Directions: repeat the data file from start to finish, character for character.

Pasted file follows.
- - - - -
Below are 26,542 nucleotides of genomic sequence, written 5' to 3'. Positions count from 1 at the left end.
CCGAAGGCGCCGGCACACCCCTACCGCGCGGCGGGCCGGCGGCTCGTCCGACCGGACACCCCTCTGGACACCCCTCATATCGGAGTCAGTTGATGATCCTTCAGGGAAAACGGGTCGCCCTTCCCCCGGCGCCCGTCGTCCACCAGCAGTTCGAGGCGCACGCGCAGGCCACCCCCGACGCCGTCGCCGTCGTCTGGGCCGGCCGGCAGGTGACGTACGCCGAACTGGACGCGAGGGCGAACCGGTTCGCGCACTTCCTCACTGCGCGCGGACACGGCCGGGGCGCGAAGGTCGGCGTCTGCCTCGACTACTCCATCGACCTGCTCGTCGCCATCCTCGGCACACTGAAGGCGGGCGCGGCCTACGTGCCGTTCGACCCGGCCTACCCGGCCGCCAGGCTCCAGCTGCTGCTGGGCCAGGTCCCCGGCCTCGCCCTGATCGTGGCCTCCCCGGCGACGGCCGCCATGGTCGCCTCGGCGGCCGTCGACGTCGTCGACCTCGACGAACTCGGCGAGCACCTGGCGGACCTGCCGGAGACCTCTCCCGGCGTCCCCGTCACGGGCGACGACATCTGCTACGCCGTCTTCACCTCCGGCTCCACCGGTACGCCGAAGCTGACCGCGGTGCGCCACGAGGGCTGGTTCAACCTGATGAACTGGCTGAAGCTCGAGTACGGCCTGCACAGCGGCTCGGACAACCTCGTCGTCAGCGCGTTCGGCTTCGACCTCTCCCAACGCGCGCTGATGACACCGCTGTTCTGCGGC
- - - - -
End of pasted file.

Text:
Below are 26,542 nucleotides of genomic sequence, written 5' to 3'. Positions count from 1 at the left end.
CCGAAGGCGCCGGCACACCCCTACCGCGCGGCGGGCCGGCGGCTCGTCCGACCGGACACCCCTCTGGACACCCCTCATATCGGAGTCAGTTGATGATCCTTCAGGGAAAACGGGTCGCCCTTCCCCCGGCGCCCGTCGTCCACCAGCAGTTCGAGGCGCACGCGCAGGCCACCCCCGACGCCGTCGCCGTCGTCTGGGCCGGCCGGCAGGTGACGTACGCCGAACTGGACGCGAGGGCGAACCGGTTCGCGCACTTCCTCACTGCGCGCGGACACGGCCGGGGCGCGAAGGTCGGCGTCTGCCTCGACTACTCCATCGACCTGCTCGTCGCCATCCTCGGCACACTGAAGGCGGGCGCGGCCTACGTGCCGTTCGACCCGGCCTACCCGGCCGCCAGGCTCCAGCTGCTGCTGGGCCAGGTCCCCGGCCTCGCCCTGATCGTGGCCTCCCCGGCGACGGCCGCCATGGTCGCCTCGGCGGCCGTCGACGTCGTCGACCTCGACGAACTCGGCGAGCACCTGGCGGACCTGCCGGAGACCTCTCCCGGCGTCCCCGTCACGGGCGACGACATCTGCTACGCCGTCTTCACCTCCGGCTCCACCGGTACGCCGAAGCTGACCGCGGTGCGCCACGAGGGCTGGTTCAACCTGATGAACTGGCTGAAGCTCGAGTACGGCCTGCACAGCGGCTCGGACAACCTCGTCGTCAGCGCGTTCGGCTTCGACCTCTCCCAACGCGCGCTGATGACACCGCTGTTCTGCGGC